A look back to the afternoons walk from the campsite:
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Monday 27th July
Our final objective for the week was the In Pin and we decided to approach by way of Bealach Coire na Banachdaich. It was a wet night but the rain had stopped by the time we reached The Memorial Hut in Glen Brittle although it was a grey day with the summits in cloud. The ascent route turned out to be a good choice with a clear path branching off the main Coire Lagan path just after Eas Mor climbing steadily with the Banachdaich Gully and Window Butress clearly visible ahead and good views back to Glen Brittle.
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The scrambling in the upper part of the coire is straightforward with the route well marked by cairns and we reached the bealach in about 2 hours from the car. The final pull up to Sgurr Dearg was a bit of a slog not helped by the fact that by this time we were in swirling mist. Once at the summit the west face of the Pinnacle loomed out of the cloud, a truly impressive sight!
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We climbed down to the bottom of the East Ridge where two other guys were about to start the climb. The route itself lives up to its reputation as the scariest moderate in the world - the exposure is sensational and I was surprised at the amount of loose, or at least wobbly, rock. We climbed quickly as it was cold, windy and a bit wet and two pitches later we were at the summit with fleeting glimpses into Harta Corrie through the cloud. Whilst I have a dislike of abseiling, the chain around the Bolster Stone makes the descent secure and easy to set up and we were soon back down at the bottom of the west face with the final objective of the week completed.
We descended via the SW Ridge over Sgurr Dearg Beag the initial scrambling on the crest of the ridge is good fun and once we dropped below the cloud we enjoyed views to Rum and the Hebrides.
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The final descent from Sron Dearg is tiresome steep scree, we definitely chose the right way to climb up in the morning. The day was capped off watching a Golden Eagle soaring over Glen Brittle what fantastic birds they are!
In all three very good days with both major objectives achieved and the knee still more or less intact! Now starts the job of planning for the next trip - Tower Ridge next winter? :lol:
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Colley
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Re: Tower Ridge, Red Cuillin and the In Pin

Postby Petr Dakota » Sun Aug 09, 2015 9:07 pm

Well done :clap: :clap:

...and it's my big wish and hope to catch an Golden Eagle by camera 8) :wink:
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Petr Dakota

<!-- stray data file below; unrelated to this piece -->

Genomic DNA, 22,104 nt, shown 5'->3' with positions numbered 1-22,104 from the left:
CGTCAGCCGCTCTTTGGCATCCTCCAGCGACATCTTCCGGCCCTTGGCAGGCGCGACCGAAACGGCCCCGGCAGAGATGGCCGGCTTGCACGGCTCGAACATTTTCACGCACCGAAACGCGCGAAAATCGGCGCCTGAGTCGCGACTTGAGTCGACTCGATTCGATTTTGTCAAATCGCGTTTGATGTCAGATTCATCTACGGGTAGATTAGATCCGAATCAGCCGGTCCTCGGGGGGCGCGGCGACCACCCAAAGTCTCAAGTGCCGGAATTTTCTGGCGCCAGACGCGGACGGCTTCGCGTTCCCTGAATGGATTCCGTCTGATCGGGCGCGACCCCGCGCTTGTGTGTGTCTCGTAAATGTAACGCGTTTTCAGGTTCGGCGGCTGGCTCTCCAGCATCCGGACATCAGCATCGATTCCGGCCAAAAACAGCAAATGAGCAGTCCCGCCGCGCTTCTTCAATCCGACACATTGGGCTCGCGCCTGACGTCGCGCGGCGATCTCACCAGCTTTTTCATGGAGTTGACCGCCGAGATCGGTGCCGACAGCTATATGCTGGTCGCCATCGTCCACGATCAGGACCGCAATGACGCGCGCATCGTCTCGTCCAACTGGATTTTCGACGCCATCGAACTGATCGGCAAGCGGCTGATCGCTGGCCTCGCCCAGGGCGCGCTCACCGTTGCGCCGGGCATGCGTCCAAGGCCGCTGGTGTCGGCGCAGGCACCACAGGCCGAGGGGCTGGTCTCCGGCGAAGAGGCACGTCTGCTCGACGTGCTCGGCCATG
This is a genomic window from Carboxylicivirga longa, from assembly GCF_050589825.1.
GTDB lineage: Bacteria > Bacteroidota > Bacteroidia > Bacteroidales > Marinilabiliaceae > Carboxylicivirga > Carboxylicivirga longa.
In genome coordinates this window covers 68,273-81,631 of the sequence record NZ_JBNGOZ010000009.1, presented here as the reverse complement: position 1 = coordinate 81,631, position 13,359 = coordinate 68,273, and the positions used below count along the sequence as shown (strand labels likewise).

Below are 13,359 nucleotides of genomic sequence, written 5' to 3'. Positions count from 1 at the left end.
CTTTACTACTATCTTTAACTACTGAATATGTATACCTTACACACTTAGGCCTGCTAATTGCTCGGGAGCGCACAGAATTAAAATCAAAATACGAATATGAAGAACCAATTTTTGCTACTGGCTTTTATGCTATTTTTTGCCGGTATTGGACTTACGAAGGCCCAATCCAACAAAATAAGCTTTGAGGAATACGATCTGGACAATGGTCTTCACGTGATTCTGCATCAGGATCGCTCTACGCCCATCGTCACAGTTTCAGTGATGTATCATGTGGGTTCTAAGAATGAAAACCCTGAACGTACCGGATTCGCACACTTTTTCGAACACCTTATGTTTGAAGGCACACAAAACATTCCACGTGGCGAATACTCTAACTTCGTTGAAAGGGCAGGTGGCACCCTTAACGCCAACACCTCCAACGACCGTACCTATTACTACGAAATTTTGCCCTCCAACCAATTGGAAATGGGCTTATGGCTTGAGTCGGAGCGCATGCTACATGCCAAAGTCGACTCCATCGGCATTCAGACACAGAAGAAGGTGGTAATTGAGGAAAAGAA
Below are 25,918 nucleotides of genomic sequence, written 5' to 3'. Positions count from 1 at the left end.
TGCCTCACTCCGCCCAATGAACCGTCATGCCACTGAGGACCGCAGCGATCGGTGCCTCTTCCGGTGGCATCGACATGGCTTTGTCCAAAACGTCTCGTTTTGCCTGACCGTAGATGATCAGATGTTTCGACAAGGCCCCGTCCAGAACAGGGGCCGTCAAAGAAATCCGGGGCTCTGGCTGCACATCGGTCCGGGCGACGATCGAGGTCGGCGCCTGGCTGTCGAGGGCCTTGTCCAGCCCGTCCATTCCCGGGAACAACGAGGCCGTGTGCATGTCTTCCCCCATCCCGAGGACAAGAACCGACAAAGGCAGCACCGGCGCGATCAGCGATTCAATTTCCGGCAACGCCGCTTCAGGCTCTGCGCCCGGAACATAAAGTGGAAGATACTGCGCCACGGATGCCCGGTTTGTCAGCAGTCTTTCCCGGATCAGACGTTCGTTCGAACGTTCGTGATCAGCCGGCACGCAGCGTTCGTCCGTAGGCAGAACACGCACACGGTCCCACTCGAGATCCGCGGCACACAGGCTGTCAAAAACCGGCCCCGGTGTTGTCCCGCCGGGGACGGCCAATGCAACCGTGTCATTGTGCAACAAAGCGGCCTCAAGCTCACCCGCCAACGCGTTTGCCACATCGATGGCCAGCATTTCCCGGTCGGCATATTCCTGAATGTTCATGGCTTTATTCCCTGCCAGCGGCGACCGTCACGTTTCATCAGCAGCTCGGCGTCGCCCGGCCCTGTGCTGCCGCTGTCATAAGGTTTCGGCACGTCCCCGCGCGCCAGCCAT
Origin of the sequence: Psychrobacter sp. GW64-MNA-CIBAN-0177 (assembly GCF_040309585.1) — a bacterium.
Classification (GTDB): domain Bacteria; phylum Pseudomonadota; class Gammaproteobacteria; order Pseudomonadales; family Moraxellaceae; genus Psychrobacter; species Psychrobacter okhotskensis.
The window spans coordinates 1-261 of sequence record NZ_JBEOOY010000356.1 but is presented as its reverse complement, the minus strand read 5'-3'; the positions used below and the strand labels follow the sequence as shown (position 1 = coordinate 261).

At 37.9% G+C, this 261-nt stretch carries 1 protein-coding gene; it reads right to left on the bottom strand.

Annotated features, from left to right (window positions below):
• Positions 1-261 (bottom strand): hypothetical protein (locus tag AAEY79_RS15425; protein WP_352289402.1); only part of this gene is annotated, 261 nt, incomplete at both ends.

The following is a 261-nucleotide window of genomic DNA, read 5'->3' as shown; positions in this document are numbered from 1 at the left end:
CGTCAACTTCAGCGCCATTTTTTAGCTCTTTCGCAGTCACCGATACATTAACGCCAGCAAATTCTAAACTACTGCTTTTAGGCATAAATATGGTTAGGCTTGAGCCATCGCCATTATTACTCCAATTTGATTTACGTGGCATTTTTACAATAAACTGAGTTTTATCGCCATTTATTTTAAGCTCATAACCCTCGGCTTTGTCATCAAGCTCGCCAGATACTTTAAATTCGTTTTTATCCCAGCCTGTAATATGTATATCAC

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Re: Tower Ridge, Red Cuillin and the In Pin

Postby dav2930 » Sun Aug 09, 2015 10:31 pm

Outstanding stuff! I was especially impressed with your ascent of Tower Ridge. :clap: :clap: I've had this one in mind for a while but always seem to end up doing something else (e.g. Ardverikie Wall back in June). I'm guessing the rock was pretty slape on the wet parts? My aim is to do TR solo but I'd definitely want dry conditions for that. Maybe next year! Thanks for posting such an inspiring report. :thumbup: 8)
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dav2930
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Re: Tower Ridge, Red Cuillin and the In Pin

Postby gaffr » Mon Aug 10, 2015 1:55 pm

Hello,
As an alternative to the grotty gully on the West side ( never been in there) :) I did once reach the top of the DB, as a start to the continuing up the ridge, by way of the SW Ridge of DB which was about Moderate.
The East side gully to the gap is pleasant way to reach the start of the Ridge proper.
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gaffr
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Re: Tower Ridge, Red Cuillin and the In Pin

Postby Colley » Mon Aug 10, 2015 7:01 pm

dav2930 wrote:Outstanding stuff! I was especially impressed with your ascent of Tower Ridge. :clap: :clap: I've had this one in mind for a while but always seem to end up doing something else (e.g. Ardverikie Wall back in June). I'm guessing the rock was pretty slape on the wet parts? My aim is to do TR solo but I'd definitely want dry conditions for that. Maybe next year! Thanks for posting such an inspiring report. :thumbup: 8)


Didn't find the rock too bad when it was wet but there is an awkward sloping slab just below the Little Tower that is a bit slippery. If doing solo I suggest that you would want a couple of grades headroom for the Tower Gap - not a recommended place to slip!
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Colley
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Re: Tower Ridge, Red Cuillin and the In Pin

Postby Mal Grey » Tue Aug 11, 2015 12:10 pm

An excellent trip that on some of the best hills in Scotland, not usually seen in one report!
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Location: Surrey, too far south for much hillwalking, so probably in a canoe!